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Two pretty little girls, two tragic stories. Laurence Inman ruminates on our hunger for celebrity in any form…and the desire for a surprise ending.

Little Ellie Lawrenson was attacked and killed in St Helens on New Year's Day by the family pet, an illegal pit bull terrier.

On Tuesday her grandmother was found not guilty of her manslaughter, the jury perhaps reasoning that no punishment the court might impose could be more severe than the pain and remorse she is already suffering, and will continue to suffer, probably for the rest of her life.

Ellie was similar in many ways to another little girl who has preoccupied the news media for the past few months: Madeleine McCann.

Both were innocent, pretty children, full of fun, life and hope. They were loved by their families and will be missed by a much wider circle of people. I say 'were' in both cases, because, as anyone experienced in the law will tell you, there is now not much chance of Madeleine being found alive.

In one respect, though, these children were quite different. Ellie's parents are unlikely to be contacted by the idiot (I didn't catch her name, so I'll call her Mrs Thing) from Solihull, who informed the nation, via Radio 4 on Monday morning, that she would be travelling the 50 miles to Rothley in Leicestershire in order to 'show support for Kate and Gerry' when they arrived home from Portugal.

Kate and Gerry?

Mrs Thing doesn't know the McCanns. She said so at the start of her interview. So why did she go ? What possible outcome did she hope to achieve from her trip ?

I think that part of the answer lies in her use of the McCann's first names. She looked at them and at their lives and thought: 'They're one of us.'

They came from fairly ordinary beginnings, in Liverpool and Glasgow. We know this because their relatives have been regulars on the media-circuit since May. These people talk in fairly broad accents, but Kate and Gerry worked hard to escape their background, became doctors and moved to a lush, affluent part of the country.

Ellie's family also spoke broad Scouse, but they kept naff ornaments on the mantelpiece, had tattoos, drank and smoked a lot, lost their temper in court, and why would they want a dangerous dog anyway, understand what I'm saying ? Eh ?

I think I'd bet a lot of money that Mrs Thing has also come up in the world, which is why she sees the McCanns as friends somehow, or at least potential dinner-party guests.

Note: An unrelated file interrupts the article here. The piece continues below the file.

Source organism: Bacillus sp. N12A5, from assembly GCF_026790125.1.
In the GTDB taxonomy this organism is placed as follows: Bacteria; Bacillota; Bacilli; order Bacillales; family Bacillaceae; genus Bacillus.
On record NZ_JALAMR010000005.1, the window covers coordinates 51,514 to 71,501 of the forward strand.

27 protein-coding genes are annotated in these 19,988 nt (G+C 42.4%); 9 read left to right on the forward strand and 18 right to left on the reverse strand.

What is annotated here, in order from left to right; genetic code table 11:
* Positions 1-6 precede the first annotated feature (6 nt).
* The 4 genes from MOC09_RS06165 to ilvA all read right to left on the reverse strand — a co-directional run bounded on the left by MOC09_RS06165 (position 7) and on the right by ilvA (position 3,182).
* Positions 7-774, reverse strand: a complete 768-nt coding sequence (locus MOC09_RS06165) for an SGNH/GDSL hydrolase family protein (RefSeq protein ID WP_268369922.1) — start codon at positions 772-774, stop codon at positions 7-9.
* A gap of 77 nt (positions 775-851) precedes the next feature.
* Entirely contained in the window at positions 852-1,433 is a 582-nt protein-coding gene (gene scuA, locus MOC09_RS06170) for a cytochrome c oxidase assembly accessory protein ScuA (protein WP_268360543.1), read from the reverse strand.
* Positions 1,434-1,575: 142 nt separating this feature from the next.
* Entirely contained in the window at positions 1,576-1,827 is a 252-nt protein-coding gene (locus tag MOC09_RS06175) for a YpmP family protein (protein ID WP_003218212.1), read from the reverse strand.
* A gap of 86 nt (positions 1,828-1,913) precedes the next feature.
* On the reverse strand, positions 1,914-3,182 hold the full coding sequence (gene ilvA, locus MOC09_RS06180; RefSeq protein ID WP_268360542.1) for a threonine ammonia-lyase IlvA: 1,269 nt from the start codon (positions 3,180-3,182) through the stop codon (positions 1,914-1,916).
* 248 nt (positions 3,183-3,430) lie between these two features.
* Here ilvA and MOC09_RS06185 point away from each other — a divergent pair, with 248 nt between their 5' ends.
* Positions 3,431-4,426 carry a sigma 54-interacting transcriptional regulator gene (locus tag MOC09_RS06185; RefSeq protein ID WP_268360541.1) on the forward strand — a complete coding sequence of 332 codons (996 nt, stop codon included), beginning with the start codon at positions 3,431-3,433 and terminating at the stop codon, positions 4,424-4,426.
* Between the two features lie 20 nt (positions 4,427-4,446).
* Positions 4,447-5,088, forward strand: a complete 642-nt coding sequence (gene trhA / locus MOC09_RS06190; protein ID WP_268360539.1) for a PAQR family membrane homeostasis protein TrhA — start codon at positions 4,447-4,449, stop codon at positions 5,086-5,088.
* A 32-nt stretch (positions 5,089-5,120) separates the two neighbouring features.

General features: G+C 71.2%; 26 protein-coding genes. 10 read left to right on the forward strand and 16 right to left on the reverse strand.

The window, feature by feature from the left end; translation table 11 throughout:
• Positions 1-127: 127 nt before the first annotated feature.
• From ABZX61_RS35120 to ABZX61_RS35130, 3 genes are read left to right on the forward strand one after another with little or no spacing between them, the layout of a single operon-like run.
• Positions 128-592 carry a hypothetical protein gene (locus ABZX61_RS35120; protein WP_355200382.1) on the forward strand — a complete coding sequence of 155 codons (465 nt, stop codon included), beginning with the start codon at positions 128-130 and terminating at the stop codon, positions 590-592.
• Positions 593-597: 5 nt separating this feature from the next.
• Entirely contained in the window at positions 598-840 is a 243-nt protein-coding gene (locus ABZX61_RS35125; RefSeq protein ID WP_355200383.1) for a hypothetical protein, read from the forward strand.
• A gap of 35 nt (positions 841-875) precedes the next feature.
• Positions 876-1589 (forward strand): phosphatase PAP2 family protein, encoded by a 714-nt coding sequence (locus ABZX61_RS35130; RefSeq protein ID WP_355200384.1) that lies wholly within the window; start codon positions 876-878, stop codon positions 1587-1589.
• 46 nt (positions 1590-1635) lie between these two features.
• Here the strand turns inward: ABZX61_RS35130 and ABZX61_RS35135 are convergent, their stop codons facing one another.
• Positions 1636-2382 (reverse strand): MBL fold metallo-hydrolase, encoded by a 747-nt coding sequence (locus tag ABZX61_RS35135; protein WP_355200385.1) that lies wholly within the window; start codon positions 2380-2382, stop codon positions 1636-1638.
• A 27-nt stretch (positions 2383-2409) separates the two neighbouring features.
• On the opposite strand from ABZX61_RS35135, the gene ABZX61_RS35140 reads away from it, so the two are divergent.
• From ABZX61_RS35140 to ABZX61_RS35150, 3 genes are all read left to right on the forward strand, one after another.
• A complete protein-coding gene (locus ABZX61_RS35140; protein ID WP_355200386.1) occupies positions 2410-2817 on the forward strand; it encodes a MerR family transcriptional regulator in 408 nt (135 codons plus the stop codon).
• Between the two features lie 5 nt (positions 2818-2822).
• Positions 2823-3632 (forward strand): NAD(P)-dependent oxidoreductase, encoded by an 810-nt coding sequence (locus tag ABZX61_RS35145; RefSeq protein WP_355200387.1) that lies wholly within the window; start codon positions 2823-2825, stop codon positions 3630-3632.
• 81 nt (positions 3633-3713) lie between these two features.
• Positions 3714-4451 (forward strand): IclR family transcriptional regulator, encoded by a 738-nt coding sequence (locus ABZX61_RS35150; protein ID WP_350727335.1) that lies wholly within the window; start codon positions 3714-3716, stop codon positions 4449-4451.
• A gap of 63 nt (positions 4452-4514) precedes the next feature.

They have in fact fitted very well into one of the slots our celebrity-culture currently has on offer: the crime-victim, whose ranks have steadily swelled since the Moors Murders in the 60s. They are wheeled out in front of the cameras to give us their reactions every time another child disappears or the local chemist is revealed to be a mass-murderer.

Gradually, of course, the original reason for their being known is forgotten and they just become another celeb, like the Hamiltons, the Ingrams and that bloke off Big Brother who's now in I'm A Celebrity, Get Me Out Of This Hellish Kitchen.

Apart from for the obvious reason, I feel very sorry for the McCanns.

Their lives, and the lives of their other two children, will be blackened by the events of the last few months, and the horrors to come. Most couples in this situation split up within a few years. Their careers come to a standstill. The old life is dismantled and thrown away.

As for what the Portuguese police appear to be suggesting; it seems unlikely. But detectives are very interesting people. I have met and talked with quite a few, and sooner or later they always say: 'Nothing surprises me.'

The pressmen crowded at the end of the McCann's cul-de-sac (they have police protection) would love it if the case exploded in a big surprise.

The McCanns aren't stupid. They knew what they were doing when they organised a world-wide swirl of publicity to try and get their daughter back.

But the media is constantly hungry.

They've done their bit and now they want their dinner, followed by a big treat.

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